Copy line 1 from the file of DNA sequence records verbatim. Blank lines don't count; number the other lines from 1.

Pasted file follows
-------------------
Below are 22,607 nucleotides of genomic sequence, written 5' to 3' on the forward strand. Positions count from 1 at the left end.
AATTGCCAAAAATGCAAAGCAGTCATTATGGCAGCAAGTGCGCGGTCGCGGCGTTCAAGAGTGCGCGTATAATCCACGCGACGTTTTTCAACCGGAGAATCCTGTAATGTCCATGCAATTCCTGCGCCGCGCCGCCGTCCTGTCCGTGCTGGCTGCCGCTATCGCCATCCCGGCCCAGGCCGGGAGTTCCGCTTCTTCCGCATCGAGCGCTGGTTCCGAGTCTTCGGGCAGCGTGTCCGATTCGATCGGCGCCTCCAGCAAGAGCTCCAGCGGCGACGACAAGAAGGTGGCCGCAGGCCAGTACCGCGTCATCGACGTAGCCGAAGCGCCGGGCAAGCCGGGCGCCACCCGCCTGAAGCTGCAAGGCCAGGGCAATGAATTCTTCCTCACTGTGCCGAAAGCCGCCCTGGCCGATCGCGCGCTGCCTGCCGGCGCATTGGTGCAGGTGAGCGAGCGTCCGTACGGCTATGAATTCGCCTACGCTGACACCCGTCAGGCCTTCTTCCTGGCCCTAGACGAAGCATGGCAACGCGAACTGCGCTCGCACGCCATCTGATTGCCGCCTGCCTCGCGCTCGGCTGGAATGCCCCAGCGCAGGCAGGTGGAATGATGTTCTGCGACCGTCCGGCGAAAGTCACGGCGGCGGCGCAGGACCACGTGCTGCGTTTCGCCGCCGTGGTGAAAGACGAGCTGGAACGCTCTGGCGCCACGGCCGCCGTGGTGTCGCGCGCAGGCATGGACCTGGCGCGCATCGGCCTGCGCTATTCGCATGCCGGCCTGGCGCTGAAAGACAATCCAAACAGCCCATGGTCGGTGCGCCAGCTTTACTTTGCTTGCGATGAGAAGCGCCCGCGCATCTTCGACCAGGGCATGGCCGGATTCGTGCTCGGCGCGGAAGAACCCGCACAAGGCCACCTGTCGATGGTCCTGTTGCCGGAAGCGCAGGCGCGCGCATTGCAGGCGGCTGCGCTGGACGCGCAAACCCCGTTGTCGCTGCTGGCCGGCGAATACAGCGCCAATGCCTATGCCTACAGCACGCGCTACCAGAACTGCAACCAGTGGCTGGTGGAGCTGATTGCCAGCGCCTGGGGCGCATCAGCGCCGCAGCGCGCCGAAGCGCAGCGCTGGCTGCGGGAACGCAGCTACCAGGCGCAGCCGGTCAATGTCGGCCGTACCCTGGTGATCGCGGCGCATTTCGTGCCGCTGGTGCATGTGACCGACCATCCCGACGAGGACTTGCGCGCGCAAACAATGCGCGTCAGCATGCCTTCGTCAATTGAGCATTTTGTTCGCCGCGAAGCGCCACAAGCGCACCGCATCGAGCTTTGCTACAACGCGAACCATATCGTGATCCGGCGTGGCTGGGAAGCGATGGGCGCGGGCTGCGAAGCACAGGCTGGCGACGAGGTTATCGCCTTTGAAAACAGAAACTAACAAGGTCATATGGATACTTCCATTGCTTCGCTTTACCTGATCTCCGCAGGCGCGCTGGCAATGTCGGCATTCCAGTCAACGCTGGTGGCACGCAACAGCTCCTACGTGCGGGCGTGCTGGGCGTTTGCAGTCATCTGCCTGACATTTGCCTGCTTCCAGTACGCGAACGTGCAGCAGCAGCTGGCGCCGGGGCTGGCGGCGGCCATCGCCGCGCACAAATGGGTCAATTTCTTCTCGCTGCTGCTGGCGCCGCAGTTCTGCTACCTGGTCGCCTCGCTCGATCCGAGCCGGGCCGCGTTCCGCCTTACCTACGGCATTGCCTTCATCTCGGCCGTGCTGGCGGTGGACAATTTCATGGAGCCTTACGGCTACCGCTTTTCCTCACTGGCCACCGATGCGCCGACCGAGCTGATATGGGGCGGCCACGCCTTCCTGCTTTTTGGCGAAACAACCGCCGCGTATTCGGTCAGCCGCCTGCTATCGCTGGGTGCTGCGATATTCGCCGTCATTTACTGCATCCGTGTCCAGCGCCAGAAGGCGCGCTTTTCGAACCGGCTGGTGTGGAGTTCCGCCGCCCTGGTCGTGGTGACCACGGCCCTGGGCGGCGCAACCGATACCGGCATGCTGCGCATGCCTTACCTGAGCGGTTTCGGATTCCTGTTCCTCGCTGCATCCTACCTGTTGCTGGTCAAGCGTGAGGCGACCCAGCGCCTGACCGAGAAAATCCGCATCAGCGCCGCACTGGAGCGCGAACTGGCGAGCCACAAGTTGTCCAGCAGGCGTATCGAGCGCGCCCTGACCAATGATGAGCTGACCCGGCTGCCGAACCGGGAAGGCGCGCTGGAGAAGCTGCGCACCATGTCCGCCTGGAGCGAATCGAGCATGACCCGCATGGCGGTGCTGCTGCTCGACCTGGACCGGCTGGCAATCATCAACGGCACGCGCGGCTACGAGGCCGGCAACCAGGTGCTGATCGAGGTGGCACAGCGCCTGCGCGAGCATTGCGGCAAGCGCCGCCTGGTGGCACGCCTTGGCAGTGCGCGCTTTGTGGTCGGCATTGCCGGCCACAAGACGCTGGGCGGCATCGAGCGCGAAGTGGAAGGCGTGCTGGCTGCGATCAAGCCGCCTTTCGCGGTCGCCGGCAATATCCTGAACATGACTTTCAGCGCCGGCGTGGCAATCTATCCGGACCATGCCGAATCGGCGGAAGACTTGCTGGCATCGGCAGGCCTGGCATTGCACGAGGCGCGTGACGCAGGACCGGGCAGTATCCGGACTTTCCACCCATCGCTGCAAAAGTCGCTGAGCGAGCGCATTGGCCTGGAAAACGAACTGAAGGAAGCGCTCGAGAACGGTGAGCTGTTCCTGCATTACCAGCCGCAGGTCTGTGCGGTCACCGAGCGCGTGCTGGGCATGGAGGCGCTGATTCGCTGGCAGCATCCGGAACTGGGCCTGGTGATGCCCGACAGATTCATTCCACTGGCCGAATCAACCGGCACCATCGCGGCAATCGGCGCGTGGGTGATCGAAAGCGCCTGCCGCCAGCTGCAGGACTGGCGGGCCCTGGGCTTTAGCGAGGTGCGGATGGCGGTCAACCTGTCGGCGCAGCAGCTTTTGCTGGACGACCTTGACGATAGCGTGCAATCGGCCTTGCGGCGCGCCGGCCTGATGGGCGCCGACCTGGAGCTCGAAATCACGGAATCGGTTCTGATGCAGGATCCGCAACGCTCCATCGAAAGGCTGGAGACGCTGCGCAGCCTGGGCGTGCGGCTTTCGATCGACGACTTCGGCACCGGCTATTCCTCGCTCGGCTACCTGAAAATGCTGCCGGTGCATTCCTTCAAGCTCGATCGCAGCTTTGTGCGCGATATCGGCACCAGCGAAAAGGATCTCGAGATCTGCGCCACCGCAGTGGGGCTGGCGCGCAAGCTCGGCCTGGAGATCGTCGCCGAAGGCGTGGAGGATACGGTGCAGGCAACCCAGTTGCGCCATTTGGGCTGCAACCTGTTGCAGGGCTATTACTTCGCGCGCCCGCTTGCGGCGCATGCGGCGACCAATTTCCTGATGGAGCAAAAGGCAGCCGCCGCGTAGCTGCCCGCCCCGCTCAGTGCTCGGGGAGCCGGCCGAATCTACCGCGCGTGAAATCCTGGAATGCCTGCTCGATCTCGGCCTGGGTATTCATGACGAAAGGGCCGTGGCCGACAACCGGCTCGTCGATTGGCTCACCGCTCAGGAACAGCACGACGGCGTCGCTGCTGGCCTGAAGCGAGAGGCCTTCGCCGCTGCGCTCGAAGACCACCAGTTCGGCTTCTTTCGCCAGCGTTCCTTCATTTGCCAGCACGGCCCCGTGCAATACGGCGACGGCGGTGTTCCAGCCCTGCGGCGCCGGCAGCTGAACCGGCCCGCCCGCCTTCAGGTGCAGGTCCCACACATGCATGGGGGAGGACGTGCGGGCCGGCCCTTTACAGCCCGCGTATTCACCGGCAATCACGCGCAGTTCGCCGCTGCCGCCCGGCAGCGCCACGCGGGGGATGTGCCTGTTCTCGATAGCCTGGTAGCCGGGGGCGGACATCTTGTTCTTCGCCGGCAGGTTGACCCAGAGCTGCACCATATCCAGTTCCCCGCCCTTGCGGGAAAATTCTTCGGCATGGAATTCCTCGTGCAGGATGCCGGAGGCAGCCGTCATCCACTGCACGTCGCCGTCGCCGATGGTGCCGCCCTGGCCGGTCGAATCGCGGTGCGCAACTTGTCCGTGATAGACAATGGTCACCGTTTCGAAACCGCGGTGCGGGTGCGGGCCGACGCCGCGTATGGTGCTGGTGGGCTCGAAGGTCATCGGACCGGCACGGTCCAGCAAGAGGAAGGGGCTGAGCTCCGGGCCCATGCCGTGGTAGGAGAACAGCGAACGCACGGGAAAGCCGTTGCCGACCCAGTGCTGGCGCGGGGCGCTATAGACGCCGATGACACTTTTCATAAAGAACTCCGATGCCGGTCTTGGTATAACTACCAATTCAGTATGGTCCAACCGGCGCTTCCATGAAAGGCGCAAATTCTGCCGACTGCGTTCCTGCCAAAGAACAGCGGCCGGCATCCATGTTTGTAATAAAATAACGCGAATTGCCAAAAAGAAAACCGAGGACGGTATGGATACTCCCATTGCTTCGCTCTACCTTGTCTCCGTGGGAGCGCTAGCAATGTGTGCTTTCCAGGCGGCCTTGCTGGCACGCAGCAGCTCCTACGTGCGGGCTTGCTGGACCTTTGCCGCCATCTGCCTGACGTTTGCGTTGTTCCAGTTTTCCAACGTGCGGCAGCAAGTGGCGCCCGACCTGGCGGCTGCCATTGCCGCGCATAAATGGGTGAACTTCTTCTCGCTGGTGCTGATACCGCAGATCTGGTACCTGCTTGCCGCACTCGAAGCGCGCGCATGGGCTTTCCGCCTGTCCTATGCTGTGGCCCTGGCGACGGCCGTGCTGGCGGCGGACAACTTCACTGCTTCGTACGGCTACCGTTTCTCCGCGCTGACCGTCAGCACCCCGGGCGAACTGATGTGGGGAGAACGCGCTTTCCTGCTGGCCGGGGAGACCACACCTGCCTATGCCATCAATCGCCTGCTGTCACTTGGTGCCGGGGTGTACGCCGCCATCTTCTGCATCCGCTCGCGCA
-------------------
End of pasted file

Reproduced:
Below are 22,607 nucleotides of genomic sequence, written 5' to 3' on the forward strand. Positions count from 1 at the left end.